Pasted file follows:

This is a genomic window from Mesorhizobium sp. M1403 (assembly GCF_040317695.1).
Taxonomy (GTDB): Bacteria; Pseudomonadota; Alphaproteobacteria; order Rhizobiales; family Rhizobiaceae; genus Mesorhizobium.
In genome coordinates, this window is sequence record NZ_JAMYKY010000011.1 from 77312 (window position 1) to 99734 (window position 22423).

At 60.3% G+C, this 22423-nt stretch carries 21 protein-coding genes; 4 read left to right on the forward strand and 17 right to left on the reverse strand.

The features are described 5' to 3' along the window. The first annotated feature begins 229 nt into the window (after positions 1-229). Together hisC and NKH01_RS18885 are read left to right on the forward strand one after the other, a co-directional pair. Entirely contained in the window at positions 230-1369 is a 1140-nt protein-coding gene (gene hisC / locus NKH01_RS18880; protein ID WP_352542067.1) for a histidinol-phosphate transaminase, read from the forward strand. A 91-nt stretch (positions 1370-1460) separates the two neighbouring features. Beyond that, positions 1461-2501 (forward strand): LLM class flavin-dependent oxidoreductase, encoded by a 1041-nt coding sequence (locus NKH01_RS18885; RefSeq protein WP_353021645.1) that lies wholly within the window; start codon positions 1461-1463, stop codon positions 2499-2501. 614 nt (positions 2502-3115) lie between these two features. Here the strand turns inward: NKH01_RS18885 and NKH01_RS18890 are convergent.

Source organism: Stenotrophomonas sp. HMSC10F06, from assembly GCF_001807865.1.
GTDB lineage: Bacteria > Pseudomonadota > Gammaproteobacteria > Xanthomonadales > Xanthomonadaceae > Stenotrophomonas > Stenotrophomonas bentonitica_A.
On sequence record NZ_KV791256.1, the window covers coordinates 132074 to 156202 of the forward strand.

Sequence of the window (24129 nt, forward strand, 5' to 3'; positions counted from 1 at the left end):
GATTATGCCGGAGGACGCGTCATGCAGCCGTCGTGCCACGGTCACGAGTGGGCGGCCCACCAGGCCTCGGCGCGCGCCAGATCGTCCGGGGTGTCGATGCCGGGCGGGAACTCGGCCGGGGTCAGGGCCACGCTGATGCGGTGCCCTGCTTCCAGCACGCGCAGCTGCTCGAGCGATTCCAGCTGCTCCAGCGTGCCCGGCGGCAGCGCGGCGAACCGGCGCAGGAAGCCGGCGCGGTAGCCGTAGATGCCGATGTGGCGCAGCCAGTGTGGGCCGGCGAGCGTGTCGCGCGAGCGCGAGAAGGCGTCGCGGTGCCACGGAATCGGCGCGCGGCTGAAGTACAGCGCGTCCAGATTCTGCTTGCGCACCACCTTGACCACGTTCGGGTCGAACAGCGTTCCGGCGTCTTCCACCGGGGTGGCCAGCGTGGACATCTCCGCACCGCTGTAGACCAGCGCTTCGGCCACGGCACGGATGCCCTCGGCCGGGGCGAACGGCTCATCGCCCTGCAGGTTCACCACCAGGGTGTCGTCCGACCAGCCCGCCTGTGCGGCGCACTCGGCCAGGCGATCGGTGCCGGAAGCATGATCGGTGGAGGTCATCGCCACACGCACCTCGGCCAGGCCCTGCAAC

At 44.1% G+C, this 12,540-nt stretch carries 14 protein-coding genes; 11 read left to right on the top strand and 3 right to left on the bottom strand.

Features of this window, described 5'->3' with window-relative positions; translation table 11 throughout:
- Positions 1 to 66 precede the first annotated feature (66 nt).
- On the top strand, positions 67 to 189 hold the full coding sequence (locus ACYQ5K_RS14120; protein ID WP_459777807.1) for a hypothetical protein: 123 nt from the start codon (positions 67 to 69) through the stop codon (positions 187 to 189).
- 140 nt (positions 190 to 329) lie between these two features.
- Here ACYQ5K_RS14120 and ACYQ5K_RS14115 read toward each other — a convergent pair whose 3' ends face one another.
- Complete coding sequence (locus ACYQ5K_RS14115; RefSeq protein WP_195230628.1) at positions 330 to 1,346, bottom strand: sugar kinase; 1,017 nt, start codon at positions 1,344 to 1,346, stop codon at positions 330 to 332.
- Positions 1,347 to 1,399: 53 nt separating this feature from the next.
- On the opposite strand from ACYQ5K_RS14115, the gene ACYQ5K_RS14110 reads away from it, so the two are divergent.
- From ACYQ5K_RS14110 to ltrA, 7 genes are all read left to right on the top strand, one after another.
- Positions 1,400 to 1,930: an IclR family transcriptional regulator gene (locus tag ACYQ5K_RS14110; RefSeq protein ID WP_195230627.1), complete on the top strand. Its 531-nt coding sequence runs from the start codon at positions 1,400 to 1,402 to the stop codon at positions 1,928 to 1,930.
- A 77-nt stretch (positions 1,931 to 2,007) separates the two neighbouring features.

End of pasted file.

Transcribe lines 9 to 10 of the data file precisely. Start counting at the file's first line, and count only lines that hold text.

Sequence of the window (24129 nt, forward strand, 5' to 3'; positions counted from 1 at the left end):
GATTATGCCGGAGGACGCGTCATGCAGCCGTCGTGCCACGGTCACGAGTGGGCGGCCCACCAGGCCTCGGCGCGCGCCAGATCGTCCGGGGTGTCGATGCCGGGCGGGAACTCGGCCGGGGTCAGGGCCACGCTGATGCGGTGCCCTGCTTCCAGCACGCGCAGCTGCTCGAGCGATTCCAGCTGCTCCAGCGTGCCCGGCGGCAGCGCGGCGAACCGGCGCAGGAAGCCGGCGCGGTAGCCGTAGATGCCGATGTGGCGCAGCCAGTGTGGGCCGGCGAGCGTGTCGCGCGAGCGCGAGAAGGCGTCGCGGTGCCACGGAATCGGCGCGCGGCTGAAGTACAGCGCGTCCAGATTCTGCTTGCGCACCACCTTGACCACGTTCGGGTCGAACAGCGTTCCGGCGTCTTCCACCGGGGTGGCCAGCGTGGACATCTCCGCACCGCTGTAGACCAGCGCTTCGGCCACGGCACGGATGCCCTCGGCCGGGGCGAACGGCTCATCGCCCTGCAGGTTCACCACCAGGGTGTCGTCCGACCAGCCCGCCTGTGCGGCGCACTCGGCCAGGCGATCGGTGCCGGAAGCATGATCGGTGGAGGTCATCGCCACACGCACCTCGGCCAGGCCCTGCAAC